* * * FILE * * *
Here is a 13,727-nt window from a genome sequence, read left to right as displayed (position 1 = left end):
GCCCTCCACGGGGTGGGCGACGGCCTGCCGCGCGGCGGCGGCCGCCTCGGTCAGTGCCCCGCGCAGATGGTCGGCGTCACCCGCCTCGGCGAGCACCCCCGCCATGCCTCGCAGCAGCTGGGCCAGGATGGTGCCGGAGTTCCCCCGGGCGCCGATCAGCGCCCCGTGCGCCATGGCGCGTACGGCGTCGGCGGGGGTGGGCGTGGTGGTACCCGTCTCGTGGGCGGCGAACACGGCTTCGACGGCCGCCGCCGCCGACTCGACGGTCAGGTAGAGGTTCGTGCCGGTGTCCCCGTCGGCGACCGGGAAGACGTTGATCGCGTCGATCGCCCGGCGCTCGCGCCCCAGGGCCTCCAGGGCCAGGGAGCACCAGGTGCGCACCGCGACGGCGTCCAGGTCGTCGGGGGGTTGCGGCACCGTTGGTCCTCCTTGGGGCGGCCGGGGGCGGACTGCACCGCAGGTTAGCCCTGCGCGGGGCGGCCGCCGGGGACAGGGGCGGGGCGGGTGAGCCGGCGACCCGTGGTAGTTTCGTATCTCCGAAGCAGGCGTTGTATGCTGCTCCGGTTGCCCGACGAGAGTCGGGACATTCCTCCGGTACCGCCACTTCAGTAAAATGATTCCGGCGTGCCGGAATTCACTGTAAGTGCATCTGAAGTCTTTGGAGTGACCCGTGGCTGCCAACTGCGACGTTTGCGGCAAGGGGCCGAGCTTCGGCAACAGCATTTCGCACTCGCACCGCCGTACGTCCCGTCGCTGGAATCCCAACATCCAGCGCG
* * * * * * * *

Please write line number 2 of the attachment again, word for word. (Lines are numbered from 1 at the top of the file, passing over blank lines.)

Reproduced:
GCCCTCCACGGGGTGGGCGACGGCCTGCCGCGCGGCGGCGGCCGCCTCGGTCAGTGCCCCGCGCAGATGGTCGGCGTCACCCGCCTCGGCGAGCACCCCCGCCATGCCTCGCAGCAGCTGGGCCAGGATGGTGCCGGAGTTCCCCCGGGCGCCGATCAGCGCCCCGTGCGCCATGGCGCGTACGGCGTCGGCGGGGGTGGGCGTGGTGGTACCCGTCTCGTGGGCGGCGAACACGGCTTCGACGGCCGCCGCCGCCGACTCGACGGTCAGGTAGAGGTTCGTGCCGGTGTCCCCGTCGGCGACCGGGAAGACGTTGATCGCGTCGATCGCCCGGCGCTCGCGCCCCAGGGCCTCCAGGGCCAGGGAGCACCAGGTGCGCACCGCGACGGCGTCCAGGTCGTCGGGGGGTTGCGGCACCGTTGGTCCTCCTTGGGGCGGCCGGGGGCGGACTGCACCGCAGGTTAGCCCTGCGCGGGGCGGCCGCCGGGGACAGGGGCGGGGCGGGTGAGCCGGCGACCCGTGGTAGTTTCGTATCTCCGAAGCAGGCGTTGTATGCTGCTCCGGTTGCCCGACGAGAGTCGGGACATTCCTCCGGTACCGCCACTTCAGTAAAATGATTCCGGCGTGCCGGAATTCACTGTAAGTGCATCTGAAGTCTTTGGAGTGACCCGTGGCTGCCAACTGCGACGTTTGCGGCAAGGGGCCGAGCTTCGGCAACAGCATTTCGCACTCGCACCGCCGTACGTCCCGTCGCTGGAATCCCAACATCCAGCGCG